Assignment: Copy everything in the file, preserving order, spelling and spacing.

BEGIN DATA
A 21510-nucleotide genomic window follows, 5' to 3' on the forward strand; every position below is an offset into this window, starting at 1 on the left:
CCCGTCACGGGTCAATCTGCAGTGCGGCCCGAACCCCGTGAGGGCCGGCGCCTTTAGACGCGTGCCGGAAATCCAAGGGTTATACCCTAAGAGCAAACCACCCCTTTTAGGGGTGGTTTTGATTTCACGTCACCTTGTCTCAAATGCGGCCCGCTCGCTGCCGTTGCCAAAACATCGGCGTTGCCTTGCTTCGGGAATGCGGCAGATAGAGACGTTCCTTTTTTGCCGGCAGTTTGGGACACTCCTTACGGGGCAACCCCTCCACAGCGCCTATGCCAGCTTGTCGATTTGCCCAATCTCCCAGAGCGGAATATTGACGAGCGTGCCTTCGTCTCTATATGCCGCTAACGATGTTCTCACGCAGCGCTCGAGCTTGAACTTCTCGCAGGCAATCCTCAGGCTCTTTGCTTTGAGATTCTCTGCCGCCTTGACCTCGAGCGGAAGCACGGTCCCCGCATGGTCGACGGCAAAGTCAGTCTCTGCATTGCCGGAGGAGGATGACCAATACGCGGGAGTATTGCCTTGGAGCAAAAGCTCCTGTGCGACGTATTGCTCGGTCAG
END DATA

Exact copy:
A 21510-nucleotide genomic window follows, 5' to 3' on the forward strand; every position below is an offset into this window, starting at 1 on the left:
CCCGTCACGGGTCAATCTGCAGTGCGGCCCGAACCCCGTGAGGGCCGGCGCCTTTAGACGCGTGCCGGAAATCCAAGGGTTATACCCTAAGAGCAAACCACCCCTTTTAGGGGTGGTTTTGATTTCACGTCACCTTGTCTCAAATGCGGCCCGCTCGCTGCCGTTGCCAAAACATCGGCGTTGCCTTGCTTCGGGAATGCGGCAGATAGAGACGTTCCTTTTTTGCCGGCAGTTTGGGACACTCCTTACGGGGCAACCCCTCCACAGCGCCTATGCCAGCTTGTCGATTTGCCCAATCTCCCAGAGCGGAATATTGACGAGCGTGCCTTCGTCTCTATATGCCGCTAACGATGTTCTCACGCAGCGCTCGAGCTTGAACTTCTCGCAGGCAATCCTCAGGCTCTTTGCTTTGAGATTCTCTGCCGCCTTGACCTCGAGCGGAAGCACGGTCCCCGCATGGTCGACGGCAAAGTCAGTCTCTGCATTGCCGGAGGAGGATGACCAATACGCGGGAGTATTGCCTTGGAGCAAAAGCTCCTGTGCGACGTATTGCTCGGTCAG